Secure and simple invoicing is crucial for any business. In addition, an effective collection process to get those invoices paid is essential for steady cash flow.
Unfortunately, a MarketInvoice study found that 60 percent of invoices become past due. Among the 80 countries involved in the research, Australia has the worst statistic. That’s dangerous!
The length of time it takes to convert invoices to cash can make or break your business. This simple invoicing guideline will help you understand the process better.
Be Upfront About Payments and Billing
Each time you receive an order from a client, make your expectations and requirements clear.
Discuss the payment terms and billing details upfront. These things should also be detailed in your contract. You should also include payment requirements on the quote you send.
Irrespective of how you disclose the payment details, it should include:
- When are payments due? Is it after completing the project? Can payments be weekly, bi-weekly or monthly?
- What modes of payment will you accept? Can clients pay through credit card, direct bank deposit, Paypal or a similar service?
- Is there a penalty for late payments? How much will it be? Is the late payment surcharge a percentage of the total price? Is it a flat rate?
Billing for Services Rendered
- Will your charge be a flat rate based on the entire job or project or an hourly rate?
- Will you require a deposit before starting to work on the project?
- Are there additional charges beyond the agreed milestones?
Make the ‘Recency Effect’ Work for You
People are more likely to remember and take action when an act is fresh on their mind. This is known as the ‘recency effect’.
If you’re sending an invoice, do it immediately after delivering the products or rendering the service. Remember to remind your customer when a payment is due – don’t wait until the payment is overdue.
Set Up a Collection Process
Simple invoicing is just one part of the collection process. To convert those invoices to cash, follow a process that suits your business. For example:
- Issue the first invoice preferably after completing the job.
- Call the client regarding the account due date
- If the invoice isn’t paid by the due date, follow up immediately for commitment
- Be prompt about following up the invoice until it is paid in full
Remember that the older an invoice gets, the more likely it won’t ever be paid.
Dedicate a day (a better idea is to split it over two days – a week doesn’t have much of a ‘recency effect’) to follow up clients with due accounts. Keep a record for each client to know the status of each account.
Know What a Valid Invoice Looks Like
Simple invoicing is not just about ease. You also need to issue a valid tax invoice. For example, the Australian Taxation Office has specific rules for this.
If your invoice is less than $1,000, it needs to have these seven details:
- “Tax Invoice” written on the document
- Business or company name
- Australian Business Number or ABN
- Invoice date
- A brief description detailing services rendered or products sold. Include the price and, if applicable, the quantity
- The amount payable for Goods and Services Tax (GST), if any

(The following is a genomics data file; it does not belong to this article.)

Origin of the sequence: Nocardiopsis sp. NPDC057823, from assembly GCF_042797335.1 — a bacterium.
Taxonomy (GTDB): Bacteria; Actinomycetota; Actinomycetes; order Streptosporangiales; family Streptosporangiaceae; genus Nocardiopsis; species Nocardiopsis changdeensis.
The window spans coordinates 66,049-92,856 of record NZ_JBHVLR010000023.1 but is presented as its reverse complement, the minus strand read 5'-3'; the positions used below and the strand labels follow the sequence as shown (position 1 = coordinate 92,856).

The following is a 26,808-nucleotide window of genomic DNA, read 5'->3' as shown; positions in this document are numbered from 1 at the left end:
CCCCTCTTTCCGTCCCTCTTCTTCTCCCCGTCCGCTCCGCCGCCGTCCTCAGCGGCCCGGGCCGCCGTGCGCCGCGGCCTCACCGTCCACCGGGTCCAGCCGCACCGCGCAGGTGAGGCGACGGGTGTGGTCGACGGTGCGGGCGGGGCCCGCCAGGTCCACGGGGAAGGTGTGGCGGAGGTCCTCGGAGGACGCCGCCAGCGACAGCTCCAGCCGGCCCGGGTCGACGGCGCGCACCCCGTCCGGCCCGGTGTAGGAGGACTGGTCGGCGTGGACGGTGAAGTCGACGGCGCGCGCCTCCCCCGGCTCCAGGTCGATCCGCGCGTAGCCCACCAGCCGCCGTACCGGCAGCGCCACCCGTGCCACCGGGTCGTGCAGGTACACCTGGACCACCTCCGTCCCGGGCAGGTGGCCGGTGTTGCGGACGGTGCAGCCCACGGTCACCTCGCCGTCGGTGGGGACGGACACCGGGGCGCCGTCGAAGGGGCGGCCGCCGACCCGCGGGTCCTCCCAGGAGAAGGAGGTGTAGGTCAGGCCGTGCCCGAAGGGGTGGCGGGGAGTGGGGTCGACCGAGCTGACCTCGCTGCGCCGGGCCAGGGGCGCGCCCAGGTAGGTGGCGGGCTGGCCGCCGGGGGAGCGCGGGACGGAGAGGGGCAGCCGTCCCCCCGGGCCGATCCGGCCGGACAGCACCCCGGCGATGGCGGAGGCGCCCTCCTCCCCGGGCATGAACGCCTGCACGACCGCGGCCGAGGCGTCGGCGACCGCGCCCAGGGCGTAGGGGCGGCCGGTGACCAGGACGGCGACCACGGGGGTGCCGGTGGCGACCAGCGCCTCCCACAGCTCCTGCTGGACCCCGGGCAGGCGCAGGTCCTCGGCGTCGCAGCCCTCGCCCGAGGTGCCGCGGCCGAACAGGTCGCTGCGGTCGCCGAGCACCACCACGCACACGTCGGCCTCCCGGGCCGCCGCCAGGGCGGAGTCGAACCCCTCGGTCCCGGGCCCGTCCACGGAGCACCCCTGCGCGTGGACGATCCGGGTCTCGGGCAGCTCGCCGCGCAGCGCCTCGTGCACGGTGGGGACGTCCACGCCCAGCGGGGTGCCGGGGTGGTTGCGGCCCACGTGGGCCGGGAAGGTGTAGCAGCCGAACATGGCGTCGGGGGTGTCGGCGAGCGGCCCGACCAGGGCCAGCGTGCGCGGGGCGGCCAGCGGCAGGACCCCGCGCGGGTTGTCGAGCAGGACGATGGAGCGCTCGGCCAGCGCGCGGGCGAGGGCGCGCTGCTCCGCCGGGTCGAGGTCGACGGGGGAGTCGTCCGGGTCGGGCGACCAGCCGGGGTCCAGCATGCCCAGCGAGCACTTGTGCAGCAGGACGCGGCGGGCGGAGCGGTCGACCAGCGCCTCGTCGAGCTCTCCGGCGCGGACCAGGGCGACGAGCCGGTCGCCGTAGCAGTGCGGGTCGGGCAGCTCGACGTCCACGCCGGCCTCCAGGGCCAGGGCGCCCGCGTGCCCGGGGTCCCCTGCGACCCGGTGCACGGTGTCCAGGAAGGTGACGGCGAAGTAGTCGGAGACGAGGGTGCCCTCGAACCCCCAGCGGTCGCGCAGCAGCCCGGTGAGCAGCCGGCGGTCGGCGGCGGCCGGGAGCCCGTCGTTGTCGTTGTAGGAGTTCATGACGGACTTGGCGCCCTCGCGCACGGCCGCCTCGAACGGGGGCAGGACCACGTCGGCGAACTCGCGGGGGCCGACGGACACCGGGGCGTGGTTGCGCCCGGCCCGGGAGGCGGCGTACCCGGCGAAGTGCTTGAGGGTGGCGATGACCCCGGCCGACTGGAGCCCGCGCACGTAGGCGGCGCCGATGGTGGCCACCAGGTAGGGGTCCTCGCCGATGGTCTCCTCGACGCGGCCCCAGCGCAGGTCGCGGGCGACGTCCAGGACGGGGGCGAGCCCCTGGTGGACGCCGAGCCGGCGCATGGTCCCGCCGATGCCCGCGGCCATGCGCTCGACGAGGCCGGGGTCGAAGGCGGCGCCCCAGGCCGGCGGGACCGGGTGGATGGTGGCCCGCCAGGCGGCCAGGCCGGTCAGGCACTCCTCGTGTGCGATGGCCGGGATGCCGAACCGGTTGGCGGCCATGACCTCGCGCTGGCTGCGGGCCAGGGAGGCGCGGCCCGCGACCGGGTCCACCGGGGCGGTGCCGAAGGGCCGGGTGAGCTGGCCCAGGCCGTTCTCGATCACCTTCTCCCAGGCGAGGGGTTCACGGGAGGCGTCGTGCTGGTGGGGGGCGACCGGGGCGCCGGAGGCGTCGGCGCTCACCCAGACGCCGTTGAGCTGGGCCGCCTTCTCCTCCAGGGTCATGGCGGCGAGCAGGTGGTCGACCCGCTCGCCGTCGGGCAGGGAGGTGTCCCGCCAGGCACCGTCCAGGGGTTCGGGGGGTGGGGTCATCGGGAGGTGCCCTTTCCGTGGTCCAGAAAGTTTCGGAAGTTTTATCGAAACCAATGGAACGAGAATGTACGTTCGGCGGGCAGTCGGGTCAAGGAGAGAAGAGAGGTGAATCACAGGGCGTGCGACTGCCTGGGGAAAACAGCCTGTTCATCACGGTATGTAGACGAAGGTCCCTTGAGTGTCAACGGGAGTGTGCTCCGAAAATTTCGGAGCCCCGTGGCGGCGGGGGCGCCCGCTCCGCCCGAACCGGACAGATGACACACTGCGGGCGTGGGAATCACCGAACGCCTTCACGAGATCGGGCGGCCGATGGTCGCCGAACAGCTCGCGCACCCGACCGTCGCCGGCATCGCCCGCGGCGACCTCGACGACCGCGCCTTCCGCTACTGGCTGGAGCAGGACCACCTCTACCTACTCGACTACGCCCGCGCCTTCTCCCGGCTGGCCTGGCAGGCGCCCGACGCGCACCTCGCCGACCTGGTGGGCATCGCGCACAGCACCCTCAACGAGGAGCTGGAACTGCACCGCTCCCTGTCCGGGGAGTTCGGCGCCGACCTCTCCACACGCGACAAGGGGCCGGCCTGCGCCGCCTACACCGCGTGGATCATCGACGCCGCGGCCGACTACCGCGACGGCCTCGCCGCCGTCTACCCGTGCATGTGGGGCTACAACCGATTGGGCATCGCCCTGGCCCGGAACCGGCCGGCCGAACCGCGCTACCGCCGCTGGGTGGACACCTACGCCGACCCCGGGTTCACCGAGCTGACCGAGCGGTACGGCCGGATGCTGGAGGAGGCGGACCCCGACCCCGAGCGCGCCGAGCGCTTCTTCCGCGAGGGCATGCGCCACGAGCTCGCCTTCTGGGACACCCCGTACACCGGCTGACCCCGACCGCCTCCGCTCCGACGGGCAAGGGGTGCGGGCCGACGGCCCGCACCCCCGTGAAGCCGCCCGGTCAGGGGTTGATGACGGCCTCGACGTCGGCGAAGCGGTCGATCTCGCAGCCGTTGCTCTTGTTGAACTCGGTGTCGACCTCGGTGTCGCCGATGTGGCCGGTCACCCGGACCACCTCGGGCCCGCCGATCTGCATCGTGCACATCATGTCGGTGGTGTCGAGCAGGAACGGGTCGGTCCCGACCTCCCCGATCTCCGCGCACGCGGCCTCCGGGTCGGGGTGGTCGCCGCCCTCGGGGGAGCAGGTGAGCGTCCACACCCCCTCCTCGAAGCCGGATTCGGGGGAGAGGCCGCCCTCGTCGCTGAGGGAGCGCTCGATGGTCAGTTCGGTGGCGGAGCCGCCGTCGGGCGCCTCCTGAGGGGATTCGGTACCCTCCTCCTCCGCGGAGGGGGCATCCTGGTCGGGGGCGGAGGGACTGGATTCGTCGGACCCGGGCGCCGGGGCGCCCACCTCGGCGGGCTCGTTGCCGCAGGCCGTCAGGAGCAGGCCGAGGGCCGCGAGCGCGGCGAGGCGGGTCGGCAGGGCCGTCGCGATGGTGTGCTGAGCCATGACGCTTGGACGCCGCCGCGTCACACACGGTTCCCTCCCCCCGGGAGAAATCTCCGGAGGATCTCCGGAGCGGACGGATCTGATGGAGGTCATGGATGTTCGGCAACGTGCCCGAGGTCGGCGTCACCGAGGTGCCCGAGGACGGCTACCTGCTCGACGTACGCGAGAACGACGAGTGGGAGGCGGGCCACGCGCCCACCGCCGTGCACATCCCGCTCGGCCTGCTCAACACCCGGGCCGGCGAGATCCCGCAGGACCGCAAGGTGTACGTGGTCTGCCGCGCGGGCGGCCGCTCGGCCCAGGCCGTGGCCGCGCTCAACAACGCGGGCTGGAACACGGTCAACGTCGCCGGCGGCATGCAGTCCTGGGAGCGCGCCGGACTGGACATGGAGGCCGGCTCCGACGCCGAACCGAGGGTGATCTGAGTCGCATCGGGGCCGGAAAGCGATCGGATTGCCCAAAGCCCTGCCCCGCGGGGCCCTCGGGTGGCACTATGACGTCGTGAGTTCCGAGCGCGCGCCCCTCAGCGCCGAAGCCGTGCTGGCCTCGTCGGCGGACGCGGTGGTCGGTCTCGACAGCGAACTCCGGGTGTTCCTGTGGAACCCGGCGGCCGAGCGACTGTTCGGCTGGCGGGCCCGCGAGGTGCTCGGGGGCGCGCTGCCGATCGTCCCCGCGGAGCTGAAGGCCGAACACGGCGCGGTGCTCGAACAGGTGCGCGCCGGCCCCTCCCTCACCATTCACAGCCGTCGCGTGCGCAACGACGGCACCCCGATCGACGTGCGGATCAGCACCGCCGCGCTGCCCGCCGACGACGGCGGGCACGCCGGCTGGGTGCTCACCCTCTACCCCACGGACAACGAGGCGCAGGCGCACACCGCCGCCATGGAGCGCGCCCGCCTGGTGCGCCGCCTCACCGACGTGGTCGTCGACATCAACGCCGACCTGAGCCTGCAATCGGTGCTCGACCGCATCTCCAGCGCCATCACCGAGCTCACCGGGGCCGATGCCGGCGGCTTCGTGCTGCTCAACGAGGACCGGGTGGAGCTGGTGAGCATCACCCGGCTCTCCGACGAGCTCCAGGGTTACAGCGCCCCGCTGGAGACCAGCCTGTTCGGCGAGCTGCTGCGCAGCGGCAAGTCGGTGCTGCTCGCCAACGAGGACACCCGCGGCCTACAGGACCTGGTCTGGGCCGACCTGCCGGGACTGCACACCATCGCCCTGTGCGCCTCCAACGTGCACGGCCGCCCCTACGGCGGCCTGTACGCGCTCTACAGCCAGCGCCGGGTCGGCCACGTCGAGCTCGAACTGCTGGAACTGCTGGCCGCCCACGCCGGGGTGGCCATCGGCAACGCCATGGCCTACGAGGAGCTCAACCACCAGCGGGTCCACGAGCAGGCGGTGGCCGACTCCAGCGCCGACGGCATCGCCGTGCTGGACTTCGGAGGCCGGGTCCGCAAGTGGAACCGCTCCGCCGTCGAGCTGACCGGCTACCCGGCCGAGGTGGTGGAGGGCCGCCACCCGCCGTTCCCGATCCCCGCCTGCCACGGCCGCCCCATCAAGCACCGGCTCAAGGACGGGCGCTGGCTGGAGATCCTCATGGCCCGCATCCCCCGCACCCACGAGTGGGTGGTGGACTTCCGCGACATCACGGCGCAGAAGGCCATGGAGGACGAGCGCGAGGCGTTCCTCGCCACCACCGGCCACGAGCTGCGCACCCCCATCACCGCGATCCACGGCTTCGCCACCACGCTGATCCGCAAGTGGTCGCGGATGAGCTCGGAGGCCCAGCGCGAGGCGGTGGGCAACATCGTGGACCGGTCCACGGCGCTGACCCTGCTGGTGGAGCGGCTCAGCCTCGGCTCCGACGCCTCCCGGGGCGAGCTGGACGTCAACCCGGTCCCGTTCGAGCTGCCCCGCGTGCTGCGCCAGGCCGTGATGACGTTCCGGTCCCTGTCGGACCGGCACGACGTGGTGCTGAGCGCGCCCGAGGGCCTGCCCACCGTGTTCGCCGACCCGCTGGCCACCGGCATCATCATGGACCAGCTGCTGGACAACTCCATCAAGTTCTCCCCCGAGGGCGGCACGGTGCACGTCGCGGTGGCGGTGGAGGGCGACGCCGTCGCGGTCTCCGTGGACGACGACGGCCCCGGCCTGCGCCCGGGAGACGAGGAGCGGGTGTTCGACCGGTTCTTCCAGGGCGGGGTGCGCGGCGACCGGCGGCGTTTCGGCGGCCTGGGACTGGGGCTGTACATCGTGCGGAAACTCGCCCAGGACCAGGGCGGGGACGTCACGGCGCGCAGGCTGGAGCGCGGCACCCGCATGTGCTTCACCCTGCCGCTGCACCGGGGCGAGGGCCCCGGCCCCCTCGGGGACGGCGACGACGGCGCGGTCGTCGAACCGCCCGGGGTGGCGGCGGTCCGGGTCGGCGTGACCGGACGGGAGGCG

- GST applied to each item.
How to Submit Your First Invoice
It’s always worthwhile to build rapport with the accounts payable department. So, make yourself known to them when you send an invoice to a first-time client. Introduce the business and indicate the services rendered or products delivered.
Simple Invoicing Tips on Issuing Unique Codes
Use a unique invoice number. If you don’t provide a unique code, reconciling the account can be a nightmare for both parties.
Here are some suggestions on how to come up with an invoice number:
- Sequential Order – 001,002,003,004,005.
- Chronological Order – Follows the format YYYYMMDD-JOB NO or 20190118-00001
- Project number – Follows the format JOB NO-PROJECT NAME or 00001-GreenFields.
How to Present Your Invoice
Simple invoicing doesn’t mean boring. With a bit of creativity, a formal invoice can serve as marketing material.
Extend your branding to the invoice design. Make sure it is legible, and all the details are clear.
Always remember your payment terms!
Use Automated Tools to Manage Invoices Effectively
It’s easier to manage invoices with a tool. This tool should allow you to:
- check the aging of accounts
- see the status of an account
- update account status
- view the summary of past due accounts
- access simple invoicing features
- send a quote or estimate
Several financial tools are capable of doing this. Most of the online tools even allow you to share your financials to your accountant. Some even integrate the full accounting system.
If you’re not sure about using these tools, use alternatives capable of simple invoicing. For instance, you can send invoices and request payments through Paypal.
Collecting Overdue Accounts
Getting compensation for goods and services is your right as a business owner. Be proactive about collecting payments on time. If you aren’t, you run the risk of running short of cash flow which can cause serious headaches.
Remember, simple invoicing and collecting payments is necessary to run a thriving business.
To your business success!